For Cre activity mapping, Nestin-creERT2 transgenic mice (29) were bred with R26R-EYFP (30) mice to generate Nestin-creERT2;R26R-EYFP mice. Cre activity was detected by EYFP immunofluorescence staining on frozen tissue sections. Nestin-creERT2;PtenloxP/loxP (PtencKO) mice were generated by crossing Nestin-creERT2 mice to PtenloxP mice (31), a gift from Tak Mak (University of Toronto, Toronto, Canada). Nestin-creERT2;PtenloxP/loxP;Trp53loxP/loxP (PtencKO;Trp53cKO) mice were generated by breeding Nestin-creERT2;PtenloxP/loxP with Trp53loxP mice (32). For all analyses including Nestin-creERT2, the transgene was hemizygous to avoid possible variation from cre transgene dosage. All procedures were reviewed and approved by the Animal Care and Use Committee at St. Jude Children's Research Hospital (Memphis, TN).
Genotyping PCR assays
PCR was used to genotype mice. Primers used were:
cre, forward primer: 5′-AGCGATCGCTGCCAGGAT-3′; reverse primer: 5′-ACCAGCGTTTTCGTTCTGCC-3′; expected product: 157 base pairs.
Pten, forward primer: 5′-TTATCTGGATCAACTTTGGGCC-3′; reverse primer: 5′-TCCCACCAATGAACAAACAGT-3′; expected products: 146 (wild-type) and 244 (floxed allele) base pairs.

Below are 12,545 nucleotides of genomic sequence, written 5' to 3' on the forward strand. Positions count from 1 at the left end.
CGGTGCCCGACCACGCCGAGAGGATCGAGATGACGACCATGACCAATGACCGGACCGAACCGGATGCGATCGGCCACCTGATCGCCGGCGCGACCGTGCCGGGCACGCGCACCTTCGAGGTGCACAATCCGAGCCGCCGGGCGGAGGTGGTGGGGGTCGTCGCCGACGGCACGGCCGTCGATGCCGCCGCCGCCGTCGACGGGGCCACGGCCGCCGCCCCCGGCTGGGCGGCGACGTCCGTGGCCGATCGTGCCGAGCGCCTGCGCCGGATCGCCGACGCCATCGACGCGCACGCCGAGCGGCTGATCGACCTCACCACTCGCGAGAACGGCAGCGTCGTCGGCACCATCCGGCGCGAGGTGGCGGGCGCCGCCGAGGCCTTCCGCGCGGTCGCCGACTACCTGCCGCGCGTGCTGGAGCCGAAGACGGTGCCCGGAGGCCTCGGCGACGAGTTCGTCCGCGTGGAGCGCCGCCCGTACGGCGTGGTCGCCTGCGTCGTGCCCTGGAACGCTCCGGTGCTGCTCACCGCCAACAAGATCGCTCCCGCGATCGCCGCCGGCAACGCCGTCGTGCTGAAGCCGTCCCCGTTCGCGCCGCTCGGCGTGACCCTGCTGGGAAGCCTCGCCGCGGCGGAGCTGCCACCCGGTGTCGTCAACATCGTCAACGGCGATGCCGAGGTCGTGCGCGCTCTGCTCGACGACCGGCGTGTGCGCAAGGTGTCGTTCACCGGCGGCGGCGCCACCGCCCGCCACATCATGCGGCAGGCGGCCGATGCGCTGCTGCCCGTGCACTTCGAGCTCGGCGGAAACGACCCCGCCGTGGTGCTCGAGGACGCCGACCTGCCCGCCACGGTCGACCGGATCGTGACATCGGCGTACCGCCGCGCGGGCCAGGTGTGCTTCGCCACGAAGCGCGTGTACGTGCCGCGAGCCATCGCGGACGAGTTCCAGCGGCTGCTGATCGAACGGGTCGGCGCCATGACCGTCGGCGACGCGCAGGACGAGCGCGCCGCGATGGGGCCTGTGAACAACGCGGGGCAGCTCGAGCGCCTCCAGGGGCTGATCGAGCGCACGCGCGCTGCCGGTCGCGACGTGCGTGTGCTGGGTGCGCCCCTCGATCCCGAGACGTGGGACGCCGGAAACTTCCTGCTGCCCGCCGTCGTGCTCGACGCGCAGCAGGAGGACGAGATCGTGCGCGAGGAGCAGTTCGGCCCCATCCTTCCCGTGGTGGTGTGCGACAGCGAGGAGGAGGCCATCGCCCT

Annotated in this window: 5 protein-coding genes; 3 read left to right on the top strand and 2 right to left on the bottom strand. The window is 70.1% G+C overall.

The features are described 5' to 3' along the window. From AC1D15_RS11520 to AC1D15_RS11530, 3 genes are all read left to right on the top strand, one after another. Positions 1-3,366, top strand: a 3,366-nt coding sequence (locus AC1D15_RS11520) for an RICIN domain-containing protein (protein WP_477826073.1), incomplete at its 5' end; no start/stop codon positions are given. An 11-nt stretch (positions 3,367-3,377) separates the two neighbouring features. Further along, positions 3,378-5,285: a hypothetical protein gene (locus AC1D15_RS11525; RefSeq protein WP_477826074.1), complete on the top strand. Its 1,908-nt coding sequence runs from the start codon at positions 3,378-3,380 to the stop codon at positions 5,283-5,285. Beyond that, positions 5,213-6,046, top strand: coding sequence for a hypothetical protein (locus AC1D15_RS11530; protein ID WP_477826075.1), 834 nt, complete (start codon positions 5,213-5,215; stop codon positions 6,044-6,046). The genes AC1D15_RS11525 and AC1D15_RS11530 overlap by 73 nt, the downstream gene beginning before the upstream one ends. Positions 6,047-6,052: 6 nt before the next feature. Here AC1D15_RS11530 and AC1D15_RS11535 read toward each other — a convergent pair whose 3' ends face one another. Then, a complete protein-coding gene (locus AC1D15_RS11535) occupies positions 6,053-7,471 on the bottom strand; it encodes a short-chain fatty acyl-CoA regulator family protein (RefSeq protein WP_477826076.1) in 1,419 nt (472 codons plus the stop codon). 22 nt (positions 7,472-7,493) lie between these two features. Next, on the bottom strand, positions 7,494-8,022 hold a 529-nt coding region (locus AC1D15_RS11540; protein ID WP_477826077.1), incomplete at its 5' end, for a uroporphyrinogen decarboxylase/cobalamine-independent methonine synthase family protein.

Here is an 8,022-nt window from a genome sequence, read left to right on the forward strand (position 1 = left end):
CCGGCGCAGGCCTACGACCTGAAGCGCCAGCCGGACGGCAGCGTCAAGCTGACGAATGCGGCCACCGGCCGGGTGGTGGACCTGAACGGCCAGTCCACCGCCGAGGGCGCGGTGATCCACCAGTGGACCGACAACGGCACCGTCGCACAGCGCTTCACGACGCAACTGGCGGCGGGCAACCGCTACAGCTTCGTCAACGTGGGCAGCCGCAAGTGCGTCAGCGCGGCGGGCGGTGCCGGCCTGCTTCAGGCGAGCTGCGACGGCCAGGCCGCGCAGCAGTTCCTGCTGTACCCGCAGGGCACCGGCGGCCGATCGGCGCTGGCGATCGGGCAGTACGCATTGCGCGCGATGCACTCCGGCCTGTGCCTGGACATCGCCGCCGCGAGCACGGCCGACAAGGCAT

Trp53, forward primer: 5′-CACAAAAACAGGTTAAACCCAG-3′; reverse primer: 5′-AGCACATAGGAGGCAGAGAC-3′; expected products: 288 (wild-type) and 370 (floxed allele) base pairs.
Induction of Cre activity
Tamoxifen (Sigma) was dissolved at 5 mg/mL at 37°C in corn oil (Sigma), sterilized by filtering, and stored at 4°C in the dark for up to 10 days. Pups were injected intraperitoneally daily with 3 mg tamoxifen/40 g body weight on P0 and P1. An equivalent volume of sterile filtered corn oil alone was used for vehicle injections. Two injections in the same mouse were separated by 24 hours.
5-ethynyl-2′-deoxyuridine injection and detection
5-ethynyl-2′-deoxyuridine (EdU; Invitrogen) was dissolved at 2.5 mg/mL in sterile PBS and stored at −20°C. EdU was injected intraperitoneally at a dose of 5 μg/g body weight every 2 hours for 5 injections. Fluorescent detection of EdU was performed using Click-iT EdU Cell Proliferation Assay Kit (Invitrogen).
IHC and immunofluorescence